Experts fear lofty revenue target set in the budget for FY21 amid the current economic slowdown will put compliance taxpayers under more pressure
Setting impractical targets in the national budget without identifying the actual problems during the current economic slowdown caused by the coronavirus pandemic will frustrate the economic recovery process.
Besides, the government's target to achieve around 50 percent growth in revenue collection amid weakening economy will increase pressure on compliance taxpayers.
Economists, businessmen and experts said this at a discussion styled "CPD Budget Dialogue 2020" organised by the Centre for Policy Dialogue in the capital on Saturday.
Ahsan H Mansur, executive director of the Policy Research Institute of Bangladesh, said Bangladesh's economy like all other economies of the world is going through a crisis in the wake of the coronavirus outbreak and everyone is striving to save their lives and livelihoods amid the pandemic, but the proposed budget for the fiscal year 2020-2021 shows no reflection of the present crisis.
"In the budget, there must have been a specific roadmap to save people's lives taking into account the current economic scenario. Apart from giving utmost priority to the severely week health sector, the budget must have had announcements for rehabilitating the jobless, foreign returnees and the poor," he said.
However, like every year, the finance minister in his budget proposal for next fiscal year presented various figures of income and expenditures, including GDP growth, revenue collection growth, export growth, implementation of development projects and non-development expenditures, Dr Ahsan H Mansur added.
The noted economist also argued that instead of framing a budget for the entire fiscal year the government could have given two budgets – one under the title "rehabilitation" for the first six months and the other styled "recovery" for the second half of the fiscal year. This would ease the economic recovery process, he opined.
The finance minister has announced the budget for the forthcoming fiscal setting GDP target at 8.2 percent, export growth at 16 percent and import growth at 10 percent. He has fixed a revenue target that is 8 percent higher than that of the current fiscal.
The CPD, however, apprehended that this revenue growth target for the next fiscal will cross 50 percent since the revenue collection target for the outgoing fiscal has suffered a major blow due to the pandemic.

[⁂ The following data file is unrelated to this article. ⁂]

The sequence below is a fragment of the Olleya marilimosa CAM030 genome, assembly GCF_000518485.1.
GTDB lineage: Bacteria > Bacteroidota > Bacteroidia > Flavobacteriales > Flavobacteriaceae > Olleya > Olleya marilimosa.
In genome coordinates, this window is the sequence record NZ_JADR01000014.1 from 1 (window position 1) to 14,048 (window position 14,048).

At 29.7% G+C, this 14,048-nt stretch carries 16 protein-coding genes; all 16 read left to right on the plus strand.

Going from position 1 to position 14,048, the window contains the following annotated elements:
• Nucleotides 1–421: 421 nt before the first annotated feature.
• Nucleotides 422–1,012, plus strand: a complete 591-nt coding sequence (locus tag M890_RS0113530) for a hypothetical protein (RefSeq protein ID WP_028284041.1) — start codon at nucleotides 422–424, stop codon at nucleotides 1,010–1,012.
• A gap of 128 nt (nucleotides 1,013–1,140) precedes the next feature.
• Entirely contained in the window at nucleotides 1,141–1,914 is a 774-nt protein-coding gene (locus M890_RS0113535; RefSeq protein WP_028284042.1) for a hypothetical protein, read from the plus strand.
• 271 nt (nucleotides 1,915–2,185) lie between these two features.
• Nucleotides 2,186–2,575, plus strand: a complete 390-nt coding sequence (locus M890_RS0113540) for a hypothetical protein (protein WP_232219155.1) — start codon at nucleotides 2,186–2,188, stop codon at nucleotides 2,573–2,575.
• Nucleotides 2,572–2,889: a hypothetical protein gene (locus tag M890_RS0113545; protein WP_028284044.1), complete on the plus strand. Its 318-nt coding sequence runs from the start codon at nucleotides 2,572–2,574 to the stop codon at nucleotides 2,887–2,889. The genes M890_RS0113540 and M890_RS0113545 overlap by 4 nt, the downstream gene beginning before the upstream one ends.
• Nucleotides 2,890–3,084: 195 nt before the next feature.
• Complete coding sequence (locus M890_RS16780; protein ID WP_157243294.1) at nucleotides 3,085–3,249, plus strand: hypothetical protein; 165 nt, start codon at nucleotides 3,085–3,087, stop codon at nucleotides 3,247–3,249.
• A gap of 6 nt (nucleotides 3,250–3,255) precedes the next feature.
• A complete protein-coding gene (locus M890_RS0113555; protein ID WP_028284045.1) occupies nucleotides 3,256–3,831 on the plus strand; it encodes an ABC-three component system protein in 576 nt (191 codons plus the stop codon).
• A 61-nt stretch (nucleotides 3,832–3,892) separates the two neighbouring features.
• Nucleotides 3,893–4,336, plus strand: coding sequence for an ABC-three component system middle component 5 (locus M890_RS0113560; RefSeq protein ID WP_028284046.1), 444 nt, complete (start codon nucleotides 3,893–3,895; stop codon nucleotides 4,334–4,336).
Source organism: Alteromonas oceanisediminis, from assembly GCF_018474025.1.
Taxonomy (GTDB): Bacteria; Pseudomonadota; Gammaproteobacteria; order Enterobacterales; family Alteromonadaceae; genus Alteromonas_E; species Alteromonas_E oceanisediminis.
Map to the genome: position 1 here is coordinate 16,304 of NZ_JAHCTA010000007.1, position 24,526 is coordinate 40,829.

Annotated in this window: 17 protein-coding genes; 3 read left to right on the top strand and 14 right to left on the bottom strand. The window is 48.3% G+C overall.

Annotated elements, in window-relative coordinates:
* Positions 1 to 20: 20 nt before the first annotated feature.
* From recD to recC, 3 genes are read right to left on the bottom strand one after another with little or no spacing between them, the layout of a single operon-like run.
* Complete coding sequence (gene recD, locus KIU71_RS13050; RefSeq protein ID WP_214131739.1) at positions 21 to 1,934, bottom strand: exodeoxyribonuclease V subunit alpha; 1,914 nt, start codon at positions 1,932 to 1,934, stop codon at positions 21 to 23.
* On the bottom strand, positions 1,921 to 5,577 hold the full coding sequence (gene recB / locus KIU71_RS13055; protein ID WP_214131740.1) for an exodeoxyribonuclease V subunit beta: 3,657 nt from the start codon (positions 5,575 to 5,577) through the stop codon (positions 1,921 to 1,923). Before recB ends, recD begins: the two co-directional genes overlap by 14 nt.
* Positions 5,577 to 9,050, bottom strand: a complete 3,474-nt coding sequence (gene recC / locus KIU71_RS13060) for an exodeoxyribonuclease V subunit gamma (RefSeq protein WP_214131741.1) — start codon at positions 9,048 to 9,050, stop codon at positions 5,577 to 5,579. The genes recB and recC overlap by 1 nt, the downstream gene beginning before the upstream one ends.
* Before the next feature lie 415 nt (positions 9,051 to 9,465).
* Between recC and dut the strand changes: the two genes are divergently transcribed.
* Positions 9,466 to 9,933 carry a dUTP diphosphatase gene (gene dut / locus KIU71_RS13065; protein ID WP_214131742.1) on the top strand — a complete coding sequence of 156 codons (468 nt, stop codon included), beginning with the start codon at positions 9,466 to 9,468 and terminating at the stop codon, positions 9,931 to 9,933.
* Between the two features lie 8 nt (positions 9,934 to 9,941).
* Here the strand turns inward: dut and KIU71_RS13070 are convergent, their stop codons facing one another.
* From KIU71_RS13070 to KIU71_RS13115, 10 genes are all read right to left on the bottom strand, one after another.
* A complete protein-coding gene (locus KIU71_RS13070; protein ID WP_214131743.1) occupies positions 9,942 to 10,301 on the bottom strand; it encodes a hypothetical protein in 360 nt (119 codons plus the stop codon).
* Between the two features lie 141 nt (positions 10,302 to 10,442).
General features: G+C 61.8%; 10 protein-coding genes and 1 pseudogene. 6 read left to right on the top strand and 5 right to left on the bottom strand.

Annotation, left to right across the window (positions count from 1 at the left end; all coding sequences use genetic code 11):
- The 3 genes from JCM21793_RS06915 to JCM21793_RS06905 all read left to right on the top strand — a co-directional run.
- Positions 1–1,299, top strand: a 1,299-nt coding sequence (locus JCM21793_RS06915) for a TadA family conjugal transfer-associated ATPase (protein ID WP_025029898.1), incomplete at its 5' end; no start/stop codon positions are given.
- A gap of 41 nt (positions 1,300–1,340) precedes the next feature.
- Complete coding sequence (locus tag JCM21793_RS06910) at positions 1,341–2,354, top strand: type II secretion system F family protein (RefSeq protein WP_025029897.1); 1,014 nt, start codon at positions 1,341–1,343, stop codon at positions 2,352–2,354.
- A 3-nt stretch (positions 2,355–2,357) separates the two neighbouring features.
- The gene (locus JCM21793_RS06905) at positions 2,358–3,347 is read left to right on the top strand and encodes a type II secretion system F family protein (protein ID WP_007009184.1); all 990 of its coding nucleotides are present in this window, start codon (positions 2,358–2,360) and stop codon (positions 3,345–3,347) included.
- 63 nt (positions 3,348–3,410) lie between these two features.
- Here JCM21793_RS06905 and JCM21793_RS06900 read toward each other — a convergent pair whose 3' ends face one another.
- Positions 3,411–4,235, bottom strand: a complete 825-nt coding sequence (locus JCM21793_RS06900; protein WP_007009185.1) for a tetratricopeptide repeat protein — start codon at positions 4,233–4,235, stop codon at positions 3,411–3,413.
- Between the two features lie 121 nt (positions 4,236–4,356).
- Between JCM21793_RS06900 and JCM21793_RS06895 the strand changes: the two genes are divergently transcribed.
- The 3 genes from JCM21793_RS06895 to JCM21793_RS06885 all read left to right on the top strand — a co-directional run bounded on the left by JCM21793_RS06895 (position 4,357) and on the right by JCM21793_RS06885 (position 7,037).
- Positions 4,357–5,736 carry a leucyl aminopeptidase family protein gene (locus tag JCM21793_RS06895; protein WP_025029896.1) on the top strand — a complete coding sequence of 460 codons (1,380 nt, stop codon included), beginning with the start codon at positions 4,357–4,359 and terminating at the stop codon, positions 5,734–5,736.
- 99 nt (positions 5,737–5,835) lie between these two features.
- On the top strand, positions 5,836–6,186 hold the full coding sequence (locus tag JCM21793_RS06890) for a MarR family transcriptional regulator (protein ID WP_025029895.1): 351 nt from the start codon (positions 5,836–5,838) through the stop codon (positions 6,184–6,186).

Former governor of the Bangladesh Bank Dr Saleh Uddin Ahmed also feel these lofty targets set in the budget alongside the government's expectation to take out Tk84,000 crore in loans from the banking sector will slow down the economic recovery process.
"The prime minister has announced various packages to give easy bank loans to the private sector to face the crisis. In this circumstance, if the government takes out huge amount of loans, the banks will not be able to provide loans to the private sector," he explained.
A revenue growth target of about 50 percent will cause more suffering to compliance taxpayers, said Barrister Nihad Kabir, president of Metropolitan Chamber of Commerce and Industry (MCCI).
"We have always witnessed in the past that whenever there was a pressure for increasing revenue collection, the National Board of Revenue increased pressure on compliance taxpayers," he said, adding, "In order to meet revenue deficit the NBR imposed additional taxes on compliance taxpayers and harassed them in the name of auditing."
Former commerce minister Amir Khasru Mahmud Chowdhury said the proposed budget shows no reflection of the present crisis of the economy.
"The budget appears to be a typical one. This is because the economic, health-related, humanitarian and social crises that have emerged in the wake of the coronavirus outbreak are unprecedented. However, in the proposed budget no measures have been announced to address these issues."
Mentioning that the budget lacks innovative measures, he said, "This is not a time to think about economic growth. This is a time to think about how we will recover the economy by mitigating the pandemic fallouts."
Saber Hossain MP also said at present the government should not think about GDP growth. "A country like China has not thought about GDP in its budget, instead it has focused on creating employment," he added.
"The government thinks the economic indicators that have fallen sharply amid the pandemic will again go up in a similar fashion. But, nobody knows when the crisis will come to an end. It is also not clear how much economic damage it will do.
"In this situation, the budget might need a revision and the government should be prepared for that."
Earlier, Dr Mustafizur Rahman, distinguished fellow of CPD presented the keynote paper at the discussion programme presided over by Dr Rehman Sobhan, chairman of CPD Board of Trustees.
CPD Executive Director Dr Fahmida Khatun moderated the programme attended, among others, by Nahim Razzaq MP, BASIC President Almas Kabir, representatives from various trade bodies and economists.
Dr Rehman Sobhan said, "From the analysis of the proposed budget, we assume that the government has had determined the economic variables under the mid-term budget structure and this was done before the coronavirus outbreak. However, it did not want to make changes to those in the budget."
But now the government has to go cautious in implementing the budget, he said, adding that it has to pay highest attention to health and social security curtailing unnecessary expenditure apart from ensuring maximum transparency.